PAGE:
Dale P. Bentz is a chemical engineer in the Inorganic Materials Group of the Materials and Structural Systems Division (MSSD) of the Engineering Laboratory (EL) at the National Institute of Standards and Technology (NIST).
Mr. Bentz received his Bachelor of Science degree in May 1984 from the University of Maryland, College Park. Having worked in the Building Materials Division full-time during the summer of 1983 and part-time during the subsequent school year, he permanently joined the Division upon graduation. Mr. Bentz received a Master's Degree in Computer Science from Hood College in May 1991 and a Master's of Arts Degree in Teaching from Mount Saint Mary's University in 2013.
Initially, his research activities were focused on the development of computer image processing software and hardware to quantify the properties and degradation states of building materials. In 1987, he, along with three colleagues, received an IR-100 award from Research and Development magazine for the development of the Infrared Emission Surface Profilometer. More recently, his research has focused on the application of computer modeling to relate microstructure to material properties for random porous media, such as cement-based materials and fire resistive materials.
Mr. Bentz spent 17 months in industry (from July 1987 to December 1988) at the corporate research facility of W.R. Grace & Co., where he was the recipient of one patent, before returning to NIST. At W.R. Grace, his research and development efforts were directed towards waterproofing and fireproofing materials and admixtures for concrete. From 1993 to 1994, he spent six months working at the Centre Scientifique et Technique du Batiment in Grenoble, France, collaborating on research on the transport and shrinkage properties of building materials.
In 1997, he took a one-year leave of absence from his research position to volunteer at Nuestros Pequenos Hermanos, an orphanage in Mexico. In the summer of 2002, he took an eighteen-month leave to volunteer at Hogar de la Esperanza, an orphanage in Santa Cruz, Bolivia.
Mr. Bentz is a former chairperson of the Cements Division of the American Ceramic Society, a member of the American Society for Testing and Materials (ASTM), and a member of the American Concrete Institute (ACI). He is a recipient of the 1997 Brunaeur Best Paper Award from the Cements Division of the American Ceramic Society, the 1998 Robert L'Hermite Medal from RILEM, and a 1998 Bronze Medal Award from the U.S. Department of Commerce. In 1998, he was named a Maryland Distinguished Young Engineer. In both 1999 and 2000, he was a Knud Hojgaard Foundation visiting professor on concrete technology in the Building Materials Laboratory at the Technical University of Denmark.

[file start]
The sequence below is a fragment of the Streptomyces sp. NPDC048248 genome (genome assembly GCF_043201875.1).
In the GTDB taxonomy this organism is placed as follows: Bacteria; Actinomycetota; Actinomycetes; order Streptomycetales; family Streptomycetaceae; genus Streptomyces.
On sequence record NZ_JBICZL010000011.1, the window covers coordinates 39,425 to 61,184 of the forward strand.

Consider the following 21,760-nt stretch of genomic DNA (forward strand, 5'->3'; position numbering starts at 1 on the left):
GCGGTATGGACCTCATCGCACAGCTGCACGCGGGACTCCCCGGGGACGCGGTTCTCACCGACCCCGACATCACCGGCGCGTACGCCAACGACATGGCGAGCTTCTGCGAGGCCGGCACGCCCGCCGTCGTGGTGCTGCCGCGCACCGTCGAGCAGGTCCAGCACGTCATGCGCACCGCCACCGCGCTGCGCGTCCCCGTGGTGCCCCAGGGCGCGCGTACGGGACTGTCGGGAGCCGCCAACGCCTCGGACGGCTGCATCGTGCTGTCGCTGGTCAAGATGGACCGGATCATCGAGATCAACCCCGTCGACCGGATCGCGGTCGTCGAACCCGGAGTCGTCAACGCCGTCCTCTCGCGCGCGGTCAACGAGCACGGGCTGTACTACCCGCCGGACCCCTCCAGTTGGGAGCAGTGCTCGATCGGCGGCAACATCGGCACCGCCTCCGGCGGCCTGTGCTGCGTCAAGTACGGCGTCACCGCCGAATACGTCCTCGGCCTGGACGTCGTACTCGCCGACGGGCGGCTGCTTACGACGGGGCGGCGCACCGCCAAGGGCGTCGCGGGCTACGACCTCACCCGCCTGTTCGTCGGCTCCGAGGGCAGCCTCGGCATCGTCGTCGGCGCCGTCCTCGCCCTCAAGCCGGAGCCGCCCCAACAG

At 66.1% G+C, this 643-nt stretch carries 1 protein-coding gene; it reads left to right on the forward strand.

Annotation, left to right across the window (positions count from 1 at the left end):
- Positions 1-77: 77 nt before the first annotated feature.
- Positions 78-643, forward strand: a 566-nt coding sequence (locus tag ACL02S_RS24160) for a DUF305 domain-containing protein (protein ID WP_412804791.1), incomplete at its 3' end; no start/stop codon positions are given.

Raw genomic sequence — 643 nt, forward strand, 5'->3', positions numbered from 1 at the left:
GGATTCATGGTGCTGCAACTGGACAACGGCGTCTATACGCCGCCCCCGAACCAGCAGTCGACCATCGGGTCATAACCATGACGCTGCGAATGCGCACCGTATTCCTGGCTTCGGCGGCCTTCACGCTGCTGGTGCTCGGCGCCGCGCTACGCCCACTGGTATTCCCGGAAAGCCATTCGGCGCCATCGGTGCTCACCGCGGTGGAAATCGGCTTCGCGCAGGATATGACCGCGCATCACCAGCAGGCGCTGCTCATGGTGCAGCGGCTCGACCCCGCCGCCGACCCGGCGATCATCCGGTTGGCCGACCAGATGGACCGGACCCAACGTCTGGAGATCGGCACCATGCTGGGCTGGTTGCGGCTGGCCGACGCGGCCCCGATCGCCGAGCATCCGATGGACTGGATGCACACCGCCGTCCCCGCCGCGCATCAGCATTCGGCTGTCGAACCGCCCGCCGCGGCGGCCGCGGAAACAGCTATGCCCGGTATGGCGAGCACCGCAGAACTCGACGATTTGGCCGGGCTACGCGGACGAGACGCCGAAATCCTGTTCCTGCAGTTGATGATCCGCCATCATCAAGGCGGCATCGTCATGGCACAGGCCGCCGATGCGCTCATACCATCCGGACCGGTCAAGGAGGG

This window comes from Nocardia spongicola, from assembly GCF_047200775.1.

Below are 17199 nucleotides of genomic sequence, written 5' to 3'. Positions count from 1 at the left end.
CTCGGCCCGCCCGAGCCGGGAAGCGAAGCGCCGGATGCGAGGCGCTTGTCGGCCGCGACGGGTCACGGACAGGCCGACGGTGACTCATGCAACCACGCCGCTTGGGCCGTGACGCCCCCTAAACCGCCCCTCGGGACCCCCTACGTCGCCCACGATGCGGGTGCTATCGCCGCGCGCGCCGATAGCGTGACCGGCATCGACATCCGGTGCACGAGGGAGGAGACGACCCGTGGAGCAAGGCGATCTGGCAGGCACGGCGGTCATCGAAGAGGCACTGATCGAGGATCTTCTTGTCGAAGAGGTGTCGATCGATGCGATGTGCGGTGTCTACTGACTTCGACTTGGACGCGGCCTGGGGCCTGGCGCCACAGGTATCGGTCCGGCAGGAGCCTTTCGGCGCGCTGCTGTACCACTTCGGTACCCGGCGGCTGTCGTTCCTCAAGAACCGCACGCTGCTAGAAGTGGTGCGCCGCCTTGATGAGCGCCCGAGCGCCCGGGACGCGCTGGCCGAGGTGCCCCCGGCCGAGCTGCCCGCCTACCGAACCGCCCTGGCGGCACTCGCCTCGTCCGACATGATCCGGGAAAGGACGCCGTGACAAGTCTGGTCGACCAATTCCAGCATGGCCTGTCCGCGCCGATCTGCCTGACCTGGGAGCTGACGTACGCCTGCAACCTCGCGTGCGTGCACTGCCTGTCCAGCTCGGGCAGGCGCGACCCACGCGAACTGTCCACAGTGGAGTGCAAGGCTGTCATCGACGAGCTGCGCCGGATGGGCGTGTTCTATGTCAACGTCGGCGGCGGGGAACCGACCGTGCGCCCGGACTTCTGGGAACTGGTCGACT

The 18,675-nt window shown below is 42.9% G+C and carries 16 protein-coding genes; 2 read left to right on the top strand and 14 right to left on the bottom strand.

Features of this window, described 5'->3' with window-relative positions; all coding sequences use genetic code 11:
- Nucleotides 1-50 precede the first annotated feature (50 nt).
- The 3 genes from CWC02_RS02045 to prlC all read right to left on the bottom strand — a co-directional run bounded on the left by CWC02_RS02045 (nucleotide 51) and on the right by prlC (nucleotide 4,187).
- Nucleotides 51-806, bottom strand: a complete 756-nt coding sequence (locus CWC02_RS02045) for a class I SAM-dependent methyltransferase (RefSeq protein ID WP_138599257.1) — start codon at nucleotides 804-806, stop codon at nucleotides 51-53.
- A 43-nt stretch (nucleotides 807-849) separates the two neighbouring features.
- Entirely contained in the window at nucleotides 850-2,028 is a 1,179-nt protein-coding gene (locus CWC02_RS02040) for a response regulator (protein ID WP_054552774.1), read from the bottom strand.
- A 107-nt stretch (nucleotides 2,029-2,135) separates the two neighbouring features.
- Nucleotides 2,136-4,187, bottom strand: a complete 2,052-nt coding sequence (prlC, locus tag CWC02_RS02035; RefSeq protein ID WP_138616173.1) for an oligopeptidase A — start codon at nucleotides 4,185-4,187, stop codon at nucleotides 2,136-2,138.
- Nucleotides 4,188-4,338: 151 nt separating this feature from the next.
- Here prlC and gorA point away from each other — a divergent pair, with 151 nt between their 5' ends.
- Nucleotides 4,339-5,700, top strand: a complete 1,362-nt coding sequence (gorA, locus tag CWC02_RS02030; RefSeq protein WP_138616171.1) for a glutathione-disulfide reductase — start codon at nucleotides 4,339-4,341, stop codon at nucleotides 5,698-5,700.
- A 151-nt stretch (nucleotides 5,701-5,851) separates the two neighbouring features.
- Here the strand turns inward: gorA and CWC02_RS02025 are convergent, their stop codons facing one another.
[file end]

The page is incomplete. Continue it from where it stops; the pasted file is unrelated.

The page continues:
In 2007, he was awarded the ACI Wason Medal for Materials Research for the paper "Mixture Proportioning for Internal Curing." That same year, Mr. Bentz was also selected as the recipient of the Frank G. Erskine award by the Expanded Shale, Clay, and Slate Institute for his research on internal curing. In 2009, he was awarded a U.S. Department of Commerce Silver Medal Award (along with Jeffrey Bullard, Edward Garboczi, William George, Nicos Martys, and Judith Terrill) for research on developing capabilities to predict the performance of concrete. That same year, he and Dr. Kenneth Snyder were awarded a U.S. Department of Commerce Bronze Medal award for their research on developing a new class of concrete admixtures to slow diffusion in cement-based materials based on nanoscale viscosity modifiers. He is also a recipient of the 2009 BFRL Communicator Award for the research that led to the development of the REACT web site (http://concrete.nist.gov/REACT.html). In October 2011, he received the 2010 best paper award from the Magazine of Concrete Research. In June 2012, he was awarded honorary membership in ASTM Committee C01 on Cement.
Materials and Structural Systems Division
Inorganic Materials Group
Mount Saint Mary’s University, M.A., Teaching, 2013
Hood College, M.S., Computer & Information Science, 1991
University of Maryland, B.S., Chemical Engineering, 1984